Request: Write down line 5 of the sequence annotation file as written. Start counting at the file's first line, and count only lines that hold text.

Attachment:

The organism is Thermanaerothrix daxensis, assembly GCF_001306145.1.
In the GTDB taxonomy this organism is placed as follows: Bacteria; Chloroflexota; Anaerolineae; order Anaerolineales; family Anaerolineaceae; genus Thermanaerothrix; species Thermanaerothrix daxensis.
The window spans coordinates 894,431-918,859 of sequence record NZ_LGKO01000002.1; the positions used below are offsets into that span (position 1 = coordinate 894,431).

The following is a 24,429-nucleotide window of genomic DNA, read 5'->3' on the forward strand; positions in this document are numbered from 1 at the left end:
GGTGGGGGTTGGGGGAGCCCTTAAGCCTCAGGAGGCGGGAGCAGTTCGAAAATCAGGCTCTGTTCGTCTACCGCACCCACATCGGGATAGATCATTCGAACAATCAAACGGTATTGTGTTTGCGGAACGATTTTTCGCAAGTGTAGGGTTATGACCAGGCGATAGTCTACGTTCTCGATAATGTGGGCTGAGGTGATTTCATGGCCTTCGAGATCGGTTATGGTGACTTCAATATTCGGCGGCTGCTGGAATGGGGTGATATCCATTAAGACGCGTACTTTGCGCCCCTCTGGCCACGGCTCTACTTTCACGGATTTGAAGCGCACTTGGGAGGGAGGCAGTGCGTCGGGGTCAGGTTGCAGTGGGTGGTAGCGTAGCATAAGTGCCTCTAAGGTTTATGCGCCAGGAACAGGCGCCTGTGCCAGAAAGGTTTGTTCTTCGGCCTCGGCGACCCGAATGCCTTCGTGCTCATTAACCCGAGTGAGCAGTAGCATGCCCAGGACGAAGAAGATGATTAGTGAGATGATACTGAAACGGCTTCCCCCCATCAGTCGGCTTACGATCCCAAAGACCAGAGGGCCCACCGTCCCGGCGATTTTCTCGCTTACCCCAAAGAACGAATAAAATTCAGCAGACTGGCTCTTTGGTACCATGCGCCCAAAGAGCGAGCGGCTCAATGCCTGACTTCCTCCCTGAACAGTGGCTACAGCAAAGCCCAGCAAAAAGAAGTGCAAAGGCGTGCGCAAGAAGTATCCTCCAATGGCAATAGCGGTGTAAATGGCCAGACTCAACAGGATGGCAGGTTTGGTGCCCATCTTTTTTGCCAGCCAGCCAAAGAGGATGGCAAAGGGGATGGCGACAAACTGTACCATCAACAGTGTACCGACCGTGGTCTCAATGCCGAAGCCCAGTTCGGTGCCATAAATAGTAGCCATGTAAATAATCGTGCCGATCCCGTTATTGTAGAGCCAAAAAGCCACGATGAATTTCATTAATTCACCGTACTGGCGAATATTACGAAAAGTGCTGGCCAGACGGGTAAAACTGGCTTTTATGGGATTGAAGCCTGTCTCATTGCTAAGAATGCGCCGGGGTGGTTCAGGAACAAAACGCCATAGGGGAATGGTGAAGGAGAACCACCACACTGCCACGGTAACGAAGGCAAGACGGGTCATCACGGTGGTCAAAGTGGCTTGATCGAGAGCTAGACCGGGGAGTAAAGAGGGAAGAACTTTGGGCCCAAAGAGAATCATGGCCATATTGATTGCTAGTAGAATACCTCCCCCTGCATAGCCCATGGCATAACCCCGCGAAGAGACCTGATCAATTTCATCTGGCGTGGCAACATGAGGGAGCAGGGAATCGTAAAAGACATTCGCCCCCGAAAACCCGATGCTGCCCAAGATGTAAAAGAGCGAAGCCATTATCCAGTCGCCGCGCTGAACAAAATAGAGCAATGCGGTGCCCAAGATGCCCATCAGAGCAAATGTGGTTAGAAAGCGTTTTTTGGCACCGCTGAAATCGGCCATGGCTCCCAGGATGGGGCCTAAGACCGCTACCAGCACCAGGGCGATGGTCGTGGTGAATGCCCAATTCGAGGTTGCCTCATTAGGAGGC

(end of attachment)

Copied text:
GGTGGGGGTTGGGGGAGCCCTTAAGCCTCAGGAGGCGGGAGCAGTTCGAAAATCAGGCTCTGTTCGTCTACCGCACCCACATCGGGATAGATCATTCGAACAATCAAACGGTATTGTGTTTGCGGAACGATTTTTCGCAAGTGTAGGGTTATGACCAGGCGATAGTCTACGTTCTCGATAATGTGGGCTGAGGTGATTTCATGGCCTTCGAGATCGGTTATGGTGACTTCAATATTCGGCGGCTGCTGGAATGGGGTGATATCCATTAAGACGCGTACTTTGCGCCCCTCTGGCCACGGCTCTACTTTCACGGATTTGAAGCGCACTTGGGAGGGAGGCAGTGCGTCGGGGTCAGGTTGCAGTGGGTGGTAGCGTAGCATAAGTGCCTCTAAGGTTTATGCGCCAGGAACAGGCGCCTGTGCCAGAAAGGTTTGTTCTTCGGCCTCGGCGACCCGAATGCCTTCGTGCTCATTAACCCGAGTGAGCAGTAGCATGCCCAGGACGAAGAAGATGATTAGTGAGATGATACTGAAACGGCTTCCCCCCATCAGTCGGCTTACGATCCCAAAGACCAGAGGGCCCACCGTCCCGGCGATTTTCTCGCTTACCCCAAAGAACGAATAAAATTCAGCAGACTGGCTCTTTGGTACCATGCGCCCAAAGAGCGAGCGGCTCAATGCCTGACTTCCTCCCTGAACAGTGGCTACAGCAAAGCCCAGCAAAAAGAAGTGCAAAGGCGTGCGCAAGAAGTATCCTCCAATGGCAATAGCGGTGTAAATGGCCAGACTCAACAGGATGGCAGGTTTGGTGCCCATCTTTTTTGCCAGCCAGCCAAAGAGGATGGCAAAGGGGATGGCGACAAACTGTACCATCAACAGTGTACCGACCGTGGTCTCAATGCCGAAGCCCAGTTCGGTGCCATAAATAGTAGCCATGTAAATAATCGTGCCGATCCCGTTATTGTAGAGCCAAAAAGCCACGATGAATTTCATTAATTCACCGTACTGGCGAATATTACGAAAAGTGCTGGCCAGACGGGTAAAACTGGCTTTTATGGGATTGAAGCCTGTCTCATTGCTAAGAATGCGCCGGGGTGGTTCAGGAACAAAACGCCATAGGGGAATGGTGAAGGAGAACCACCACACTGCCACGGTAACGAAGGCAAGACGGGTCATCACGGTGGTCAAAGTGGCTTGATCGAGAGCTAGACCGGGGAGTAAAGAGGGAAGAACTTTGGGCCCAAAGAGAATCATGGCCATATTGATTGCTAGTAGAATACCTCCCCCTGCATAGCCCATGGCATAACCCCGCGAAGAGACCTGATCAATTTCATCTGGCGTGGCAACATGAGGGAGCAGGGAATCGTAAAAGACATTCGCCCCCGAAAACCCGATGCTGCCCAAGATGTAAAAGAGCGAAGCCATTATCCAGTCGCCGCGCTGAACAAAATAGAGCAATGCGGTGCCCAAGATGCCCATCAGAGCAAATGTGGTTAGAAAGCGTTTTTTGGCACCGCTGAAATCGGCCATGGCTCCCAGGATGGGGCCTAAGACCGCTACCAGCACCAGGGCGATGGTCGTGGTGAATGCCCAATTCGAGGTTGCCTCATTAGGAGGC